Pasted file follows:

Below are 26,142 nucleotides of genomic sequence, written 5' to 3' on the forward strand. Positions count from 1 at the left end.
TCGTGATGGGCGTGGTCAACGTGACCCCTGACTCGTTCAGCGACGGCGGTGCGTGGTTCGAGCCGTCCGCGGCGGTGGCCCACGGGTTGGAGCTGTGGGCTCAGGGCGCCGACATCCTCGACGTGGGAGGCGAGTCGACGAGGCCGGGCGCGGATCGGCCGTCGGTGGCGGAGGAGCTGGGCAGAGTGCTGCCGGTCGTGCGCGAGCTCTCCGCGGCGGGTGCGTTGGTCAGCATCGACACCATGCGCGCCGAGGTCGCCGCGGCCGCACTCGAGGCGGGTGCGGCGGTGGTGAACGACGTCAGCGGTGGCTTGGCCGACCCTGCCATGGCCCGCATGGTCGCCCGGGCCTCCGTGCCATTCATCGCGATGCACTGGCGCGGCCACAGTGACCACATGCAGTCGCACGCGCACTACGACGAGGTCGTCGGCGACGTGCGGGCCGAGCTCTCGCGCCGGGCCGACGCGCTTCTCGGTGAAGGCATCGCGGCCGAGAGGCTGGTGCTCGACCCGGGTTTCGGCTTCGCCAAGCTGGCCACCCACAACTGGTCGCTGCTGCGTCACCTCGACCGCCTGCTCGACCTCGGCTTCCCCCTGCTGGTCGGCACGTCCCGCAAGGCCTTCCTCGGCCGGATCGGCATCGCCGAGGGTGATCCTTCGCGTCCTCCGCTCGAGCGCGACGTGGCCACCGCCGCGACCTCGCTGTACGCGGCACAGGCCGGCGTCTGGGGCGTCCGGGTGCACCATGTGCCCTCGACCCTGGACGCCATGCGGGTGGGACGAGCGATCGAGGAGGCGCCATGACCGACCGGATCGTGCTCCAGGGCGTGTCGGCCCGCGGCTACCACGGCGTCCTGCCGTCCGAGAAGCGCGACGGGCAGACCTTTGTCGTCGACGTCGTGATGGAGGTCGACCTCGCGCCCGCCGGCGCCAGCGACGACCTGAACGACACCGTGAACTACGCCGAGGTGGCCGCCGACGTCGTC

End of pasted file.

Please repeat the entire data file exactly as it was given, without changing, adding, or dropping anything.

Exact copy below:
Below are 26,142 nucleotides of genomic sequence, written 5' to 3' on the forward strand. Positions count from 1 at the left end.
TCGTGATGGGCGTGGTCAACGTGACCCCTGACTCGTTCAGCGACGGCGGTGCGTGGTTCGAGCCGTCCGCGGCGGTGGCCCACGGGTTGGAGCTGTGGGCTCAGGGCGCCGACATCCTCGACGTGGGAGGCGAGTCGACGAGGCCGGGCGCGGATCGGCCGTCGGTGGCGGAGGAGCTGGGCAGAGTGCTGCCGGTCGTGCGCGAGCTCTCCGCGGCGGGTGCGTTGGTCAGCATCGACACCATGCGCGCCGAGGTCGCCGCGGCCGCACTCGAGGCGGGTGCGGCGGTGGTGAACGACGTCAGCGGTGGCTTGGCCGACCCTGCCATGGCCCGCATGGTCGCCCGGGCCTCCGTGCCATTCATCGCGATGCACTGGCGCGGCCACAGTGACCACATGCAGTCGCACGCGCACTACGACGAGGTCGTCGGCGACGTGCGGGCCGAGCTCTCGCGCCGGGCCGACGCGCTTCTCGGTGAAGGCATCGCGGCCGAGAGGCTGGTGCTCGACCCGGGTTTCGGCTTCGCCAAGCTGGCCACCCACAACTGGTCGCTGCTGCGTCACCTCGACCGCCTGCTCGACCTCGGCTTCCCCCTGCTGGTCGGCACGTCCCGCAAGGCCTTCCTCGGCCGGATCGGCATCGCCGAGGGTGATCCTTCGCGTCCTCCGCTCGAGCGCGACGTGGCCACCGCCGCGACCTCGCTGTACGCGGCACAGGCCGGCGTCTGGGGCGTCCGGGTGCACCATGTGCCCTCGACCCTGGACGCCATGCGGGTGGGACGAGCGATCGAGGAGGCGCCATGACCGACCGGATCGTGCTCCAGGGCGTGTCGGCCCGCGGCTACCACGGCGTCCTGCCGTCCGAGAAGCGCGACGGGCAGACCTTTGTCGTCGACGTCGTGATGGAGGTCGACCTCGCGCCCGCCGGCGCCAGCGACGACCTGAACGACACCGTGAACTACGCCGAGGTGGCCGCCGACGTCGTC